Electric vehicles, both automobiles and motorcycles, continue to make noticeable improvements in both performance and range. For motorcycles, the performance ability gains have been huge, although the gains in range have not been enough to widen their appeal. People want emissions-free vehicles, and they want to pay as little per mile as possible. It may be a while, however, before electric bikes knock their gas-powered cousins out of the top spot.
Creating an electric bike that really sells and turns a profit is much harder than one might imagine, according to the New York Times. They can compete in performance, but range and price continue to hamper their competitiveness in the market.
Three Promising Electric Bikes
A silent motor, no shifting, cheap to run and sometimes quite fast — electric motorcycles do have a lot going for them. Here are some of the more notable electric motorcycle out there.
This little bike is deceptively small and slight in appearance, but it provides everything the average commuter needs to zip around town and back and forth to work. The Yamaha parts and synchronous motor, according to TopSpeed.com, allow riders to switch easily from Standard to Power mode at the push of a button. Granted, the top speed is only 25 mph, but when the rider needs to merge into traffic, power mode can make a serious difference.
What makes the EC-03 special is its affordability and its ease of use. At only $2,559, it is an affordable option for the daily commuter. The user can also charge it in a simple three-pronged wall outlet. At 123 lbs., it is quite light and maneuverable for bringing indoors or situating into a parking space.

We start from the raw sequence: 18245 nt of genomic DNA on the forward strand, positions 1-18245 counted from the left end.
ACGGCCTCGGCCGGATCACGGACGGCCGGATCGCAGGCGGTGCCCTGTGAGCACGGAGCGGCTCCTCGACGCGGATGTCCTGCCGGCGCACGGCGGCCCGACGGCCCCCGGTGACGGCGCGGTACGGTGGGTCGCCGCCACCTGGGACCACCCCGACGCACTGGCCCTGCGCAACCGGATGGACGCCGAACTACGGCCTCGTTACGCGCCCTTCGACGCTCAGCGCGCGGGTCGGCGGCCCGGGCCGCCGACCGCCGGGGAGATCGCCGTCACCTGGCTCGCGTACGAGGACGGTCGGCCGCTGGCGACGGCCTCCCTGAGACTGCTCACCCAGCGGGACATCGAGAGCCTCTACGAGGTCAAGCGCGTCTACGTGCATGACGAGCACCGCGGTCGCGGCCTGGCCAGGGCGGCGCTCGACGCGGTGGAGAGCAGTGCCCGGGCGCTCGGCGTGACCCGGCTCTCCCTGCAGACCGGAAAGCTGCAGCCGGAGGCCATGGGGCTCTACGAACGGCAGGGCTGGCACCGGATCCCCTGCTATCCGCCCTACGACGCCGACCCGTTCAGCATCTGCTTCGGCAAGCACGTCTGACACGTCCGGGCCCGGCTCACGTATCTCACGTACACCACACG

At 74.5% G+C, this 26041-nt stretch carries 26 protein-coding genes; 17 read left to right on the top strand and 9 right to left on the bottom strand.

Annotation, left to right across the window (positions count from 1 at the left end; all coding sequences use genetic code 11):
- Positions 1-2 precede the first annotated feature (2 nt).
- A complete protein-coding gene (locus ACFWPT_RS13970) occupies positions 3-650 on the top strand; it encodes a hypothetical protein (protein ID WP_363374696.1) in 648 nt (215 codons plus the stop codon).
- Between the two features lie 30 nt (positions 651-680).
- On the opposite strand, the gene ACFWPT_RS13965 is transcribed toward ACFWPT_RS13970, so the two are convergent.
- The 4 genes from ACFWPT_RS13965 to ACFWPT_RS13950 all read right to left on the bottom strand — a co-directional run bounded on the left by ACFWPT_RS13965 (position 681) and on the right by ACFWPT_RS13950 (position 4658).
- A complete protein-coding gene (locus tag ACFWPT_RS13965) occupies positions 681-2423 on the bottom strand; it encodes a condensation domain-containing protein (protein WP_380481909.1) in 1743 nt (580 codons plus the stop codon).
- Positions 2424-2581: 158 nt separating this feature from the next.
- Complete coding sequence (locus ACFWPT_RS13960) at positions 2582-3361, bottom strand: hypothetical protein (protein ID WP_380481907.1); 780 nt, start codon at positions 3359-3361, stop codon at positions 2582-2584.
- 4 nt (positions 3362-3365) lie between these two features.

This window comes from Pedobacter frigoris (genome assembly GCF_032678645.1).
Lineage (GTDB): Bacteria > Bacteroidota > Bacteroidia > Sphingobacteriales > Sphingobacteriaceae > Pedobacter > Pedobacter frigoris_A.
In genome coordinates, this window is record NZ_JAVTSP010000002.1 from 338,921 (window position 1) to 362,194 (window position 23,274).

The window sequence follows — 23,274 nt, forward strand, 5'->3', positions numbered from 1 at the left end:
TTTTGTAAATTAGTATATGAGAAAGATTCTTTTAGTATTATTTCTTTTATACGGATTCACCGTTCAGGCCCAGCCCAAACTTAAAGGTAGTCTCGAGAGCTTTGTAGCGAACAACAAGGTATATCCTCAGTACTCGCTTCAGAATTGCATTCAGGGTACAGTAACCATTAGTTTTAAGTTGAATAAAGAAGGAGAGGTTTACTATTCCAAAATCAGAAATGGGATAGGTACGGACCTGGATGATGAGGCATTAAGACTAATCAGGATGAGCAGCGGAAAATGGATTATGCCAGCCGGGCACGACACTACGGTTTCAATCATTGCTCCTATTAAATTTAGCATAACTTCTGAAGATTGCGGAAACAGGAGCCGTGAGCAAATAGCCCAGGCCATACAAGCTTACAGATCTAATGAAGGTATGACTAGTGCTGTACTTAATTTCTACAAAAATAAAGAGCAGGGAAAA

The Zero DS is on the other end of the spectrum from the EC-03. This is a serious electric bike designed to compete in the full-sized motorcycle market. It is a remarkable improvement over its predecessor, delivering horsepower and range increases that are nearly double those of previous models.
According to Wired.com, traveling from zero to 60 mph on the DS takes only a little over five seconds. The bike sports 54 horsepower and weighs around 400 pounds. Riders have the option of a Sport mode or an Eco mode.
In Sport mode, the rider can hit a top speed of 95 mph, while in Eco mode the max speed is 70 mph and the torque is reduced to 70 percent. Range is limited to 95 miles in the city using the base battery. With a $2,000 battery upgrade, users can expect about 126 miles of range in city driving.
Driving at top speed reduces the range significantly. At 55 mph one can get about 57 miles with the base battery and 76 with the upgrade.
The Zero DS base model costs $14,000.
Falling somewhere in the middle, the Brammo Enertia aims to provide a fun riding experience in a more affordable package. Weighing in at 324 lbs., the Enertia achieves a top speed of 59 mph and costs $7,995. According to Brammo.com, the bike can get about 42 miles from a single charge.
The Enertia is made using premium components, including shocks from Elka, brakes from Brembo and forks from Marzocchi. The bike is supposed to ride quite well as a result.
Susan Carpenter of the LA Times reviewed the first model year of the Enertia in 2009, in the video below, and got some background on the company and manufacturing.
The general public may have not bought in to the idea of electric motorcycles just yet, but the manufacturers continue to push out more competitive models. The future of these zero-emission options will largely hinge upon price and range. If manufactures can improve significantly in these areas, electric models are likely to become far more appealing in the future.
Yamaha EC-03 photo from Flickr user kosabe.